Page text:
Monday, October 31, 2011

How's About That Then!

[Sir Jimmy Savile, eccentric, philanthropic British DJ and television presenter, died on Saturday.  He would have been 85 years old today.  He is best known for his Jim'll Fix It children's programme, which ran on Saturday afternoons on BBC1 for nearly 20 years.  He was also the first, and last DJ on the BBC's chart show Top of the Pops.]
For years I’ve reckoned my childhood must have been either utterly deprived or privileged. You see, I can’t remember writing a single letter to Jimmy Savile.

I’ve always assumed it was either because my pocket money couldn’t stretch to a stamp, or because my life was so complete, that I never craved a Jim Fixed It For Me badge. I certainly didn’t want any of the things that other children begged him for: like riding in Doctor Who’s Tardis, singing in a studio with Abba, or having a meal on a rollercoaster. What could possibly have been wrong with me?

Then, after Sir Jimmy’s death on Saturday, I realised the problem: I’m just too old. The programme didn’t start till 1975, by which time I was already in my 20s. It was my daughter who wrote to Jim’ll Fix It asking if he could fix it for her to marry Mr Blobby. Yet I’ve always felt Jimmy Savile was an essential part of my childhood.

I might have been briefly exposed to his weirdness in 1960, through a music show on Tyne Tees Television called Young At Heart, though I clearly didn’t have the heart for it, as I can’t even remember the fact that he changed his hair colour every week. He certainly wasn’t the talk of Priory Junior Mixed.

Instead my memories of him begin in my teenage years: Savile was the lucky man who each week on Top Of The Pops introduced me to my ultimate boyhood fantasy, the dance troupe Pan’s People. I adored his unpredictable, mad banter and I was always disappointed when he was deputised by one of the other, blander DJs. Most of the time, I had no idea what he was talking about, but in a world of over-hyped mid-atlantic pretension, his eccentric Northern bluntness was reassuringly grounded.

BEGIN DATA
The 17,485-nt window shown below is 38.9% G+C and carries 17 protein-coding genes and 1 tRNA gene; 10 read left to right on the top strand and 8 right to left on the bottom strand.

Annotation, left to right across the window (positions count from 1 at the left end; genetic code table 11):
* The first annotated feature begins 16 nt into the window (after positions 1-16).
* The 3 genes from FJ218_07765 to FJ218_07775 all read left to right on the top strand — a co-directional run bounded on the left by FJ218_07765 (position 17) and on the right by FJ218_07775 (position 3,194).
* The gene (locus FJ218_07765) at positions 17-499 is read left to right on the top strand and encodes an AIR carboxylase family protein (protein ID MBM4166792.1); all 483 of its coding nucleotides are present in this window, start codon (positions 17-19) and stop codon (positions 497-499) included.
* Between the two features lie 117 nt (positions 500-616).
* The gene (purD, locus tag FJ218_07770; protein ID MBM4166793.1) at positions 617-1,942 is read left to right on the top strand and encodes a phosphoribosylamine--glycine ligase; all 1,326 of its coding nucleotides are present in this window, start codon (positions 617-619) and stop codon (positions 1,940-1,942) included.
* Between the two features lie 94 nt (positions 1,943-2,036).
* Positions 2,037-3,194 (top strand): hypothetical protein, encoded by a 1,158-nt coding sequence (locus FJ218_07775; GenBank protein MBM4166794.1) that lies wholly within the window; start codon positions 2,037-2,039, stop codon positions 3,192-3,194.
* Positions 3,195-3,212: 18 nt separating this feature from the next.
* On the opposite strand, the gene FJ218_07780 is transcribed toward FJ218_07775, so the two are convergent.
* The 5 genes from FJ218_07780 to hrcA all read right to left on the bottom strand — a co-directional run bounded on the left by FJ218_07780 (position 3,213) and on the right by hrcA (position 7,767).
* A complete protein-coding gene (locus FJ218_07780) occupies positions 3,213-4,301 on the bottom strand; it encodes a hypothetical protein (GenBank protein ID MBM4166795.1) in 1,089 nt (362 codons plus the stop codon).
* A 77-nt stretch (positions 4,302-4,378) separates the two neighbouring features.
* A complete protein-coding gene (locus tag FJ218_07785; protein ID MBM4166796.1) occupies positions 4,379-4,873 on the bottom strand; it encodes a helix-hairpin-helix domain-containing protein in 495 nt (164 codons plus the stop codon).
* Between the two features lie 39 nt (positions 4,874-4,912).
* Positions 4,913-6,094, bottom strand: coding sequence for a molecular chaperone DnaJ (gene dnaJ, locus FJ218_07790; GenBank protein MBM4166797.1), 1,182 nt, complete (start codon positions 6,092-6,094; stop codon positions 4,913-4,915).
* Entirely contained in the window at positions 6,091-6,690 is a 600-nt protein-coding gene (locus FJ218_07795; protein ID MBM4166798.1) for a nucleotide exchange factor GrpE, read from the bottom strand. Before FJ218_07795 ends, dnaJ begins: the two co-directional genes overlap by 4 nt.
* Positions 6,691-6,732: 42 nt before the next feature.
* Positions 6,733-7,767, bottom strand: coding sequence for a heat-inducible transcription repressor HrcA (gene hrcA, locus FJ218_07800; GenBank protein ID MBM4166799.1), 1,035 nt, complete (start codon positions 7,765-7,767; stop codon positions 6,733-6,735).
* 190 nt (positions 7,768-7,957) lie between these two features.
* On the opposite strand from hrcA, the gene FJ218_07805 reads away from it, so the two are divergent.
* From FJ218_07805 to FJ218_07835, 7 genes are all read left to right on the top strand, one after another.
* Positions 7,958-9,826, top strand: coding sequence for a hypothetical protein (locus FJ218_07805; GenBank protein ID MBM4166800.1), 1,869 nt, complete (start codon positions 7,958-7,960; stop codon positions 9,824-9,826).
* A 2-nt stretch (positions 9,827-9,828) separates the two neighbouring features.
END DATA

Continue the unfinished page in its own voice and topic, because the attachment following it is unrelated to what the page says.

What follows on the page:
So I can understand the outpouring of national nostalgia this weekend – you’d have thought the Queen had died. Jim’ll Fix It staggered on until 1994, which is an incredibly long run for a television series, so he must have touched the childhoods of swathes of the population, including the editors of the newspapers and news bulletins that gave his death such prominence. They all grew up, like my older kids, with the sight of that familiar big red chair, his shiny bling-bedecked shellsuits and the sound of his irritating voice; his “How’s about that, then?” catchphrase drummed into their brains every Saturday afternoon.

I met him a few times professionally, and actually found him rather haughty and grumpy. I think I’m in a minority here, and my view may have been clouded by the fact that I can’t bear the smell of cigar smoke. But he was selfless in his support of good causes and, in one way, I’m personally grateful to Sir Jim. For he directly influenced my own career path: I have no doubt that Jim’ll Fix It was the inspiration for Challenge Anneka.

Both shared the same underlying concept, that the power of television can be used for good, and both put ordinary people at their heart. It’s a formula I still believe in, and it’s sad that these days only cynical talent shows and shock reality docs offer an opportunity for members of the public to get onto our screens simply as themselves. Jim’ll Fix It was the archetypal feel-good show in a period of family entertainment that’s long deceased: these were the days of The Generation Game, It’s A Knockout and That’s Life. He and they will be much missed.

Jimmy Savile and I are also linked by music. A very good friend of mine is a composer called David Mindel, who wrote the iconic theme tunes of both Jim’ll Fix It and Challenge Anneka. David made a lot of money out of Saturday nights on BBC1. I greatly admire him for another achievement: not only did he write the most brilliant, catchy tunes, he achieved a teenage dream that even Jimmy Savile could never have fixed for me: he married one of Pan’s People. How’s about that, then?

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